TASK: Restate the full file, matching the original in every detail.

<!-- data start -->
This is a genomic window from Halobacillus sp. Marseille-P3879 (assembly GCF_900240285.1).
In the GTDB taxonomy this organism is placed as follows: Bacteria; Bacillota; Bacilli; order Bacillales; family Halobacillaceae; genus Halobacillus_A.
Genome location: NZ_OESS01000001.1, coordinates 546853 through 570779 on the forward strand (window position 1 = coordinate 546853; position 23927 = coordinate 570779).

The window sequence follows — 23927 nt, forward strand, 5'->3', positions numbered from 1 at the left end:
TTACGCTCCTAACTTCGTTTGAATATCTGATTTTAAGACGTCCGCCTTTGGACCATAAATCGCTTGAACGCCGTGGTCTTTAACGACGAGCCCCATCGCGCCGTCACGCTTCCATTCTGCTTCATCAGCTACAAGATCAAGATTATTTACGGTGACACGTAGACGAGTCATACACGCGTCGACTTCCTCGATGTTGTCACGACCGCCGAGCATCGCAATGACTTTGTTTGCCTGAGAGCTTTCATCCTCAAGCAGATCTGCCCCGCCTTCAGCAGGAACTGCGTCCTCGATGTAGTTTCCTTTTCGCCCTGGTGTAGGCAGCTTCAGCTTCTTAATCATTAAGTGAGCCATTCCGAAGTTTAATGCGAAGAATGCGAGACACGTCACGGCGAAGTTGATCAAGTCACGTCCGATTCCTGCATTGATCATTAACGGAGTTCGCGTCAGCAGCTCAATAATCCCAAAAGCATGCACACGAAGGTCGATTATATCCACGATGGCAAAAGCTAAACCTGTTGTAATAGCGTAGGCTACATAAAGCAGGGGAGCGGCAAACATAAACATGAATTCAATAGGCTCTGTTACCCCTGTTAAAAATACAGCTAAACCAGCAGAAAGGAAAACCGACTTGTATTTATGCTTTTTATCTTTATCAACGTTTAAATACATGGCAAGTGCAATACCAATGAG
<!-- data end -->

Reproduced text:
This is a genomic window from Halobacillus sp. Marseille-P3879 (assembly GCF_900240285.1).
In the GTDB taxonomy this organism is placed as follows: Bacteria; Bacillota; Bacilli; order Bacillales; family Halobacillaceae; genus Halobacillus_A.
Genome location: NZ_OESS01000001.1, coordinates 546853 through 570779 on the forward strand (window position 1 = coordinate 546853; position 23927 = coordinate 570779).

The window sequence follows — 23927 nt, forward strand, 5'->3', positions numbered from 1 at the left end:
TTACGCTCCTAACTTCGTTTGAATATCTGATTTTAAGACGTCCGCCTTTGGACCATAAATCGCTTGAACGCCGTGGTCTTTAACGACGAGCCCCATCGCGCCGTCACGCTTCCATTCTGCTTCATCAGCTACAAGATCAAGATTATTTACGGTGACACGTAGACGAGTCATACACGCGTCGACTTCCTCGATGTTGTCACGACCGCCGAGCATCGCAATGACTTTGTTTGCCTGAGAGCTTTCATCCTCAAGCAGATCTGCCCCGCCTTCAGCAGGAACTGCGTCCTCGATGTAGTTTCCTTTTCGCCCTGGTGTAGGCAGCTTCAGCTTCTTAATCATTAAGTGAGCCATTCCGAAGTTTAATGCGAAGAATGCGAGACACGTCACGGCGAAGTTGATCAAGTCACGTCCGATTCCTGCATTGATCATTAACGGAGTTCGCGTCAGCAGCTCAATAATCCCAAAAGCATGCACACGAAGGTCGATTATATCCACGATGGCAAAAGCTAAACCTGTTGTAATAGCGTAGGCTACATAAAGCAGGGGAGCGGCAAACATAAACATGAATTCAATAGGCTCTGTTACCCCTGTTAAAAATACAGCTAAACCAGCAGAAAGGAAAACCGACTTGTATTTATGCTTTTTATCTTTATCAACGTTTAAATACATGGCAAGTGCAATACCAATGAG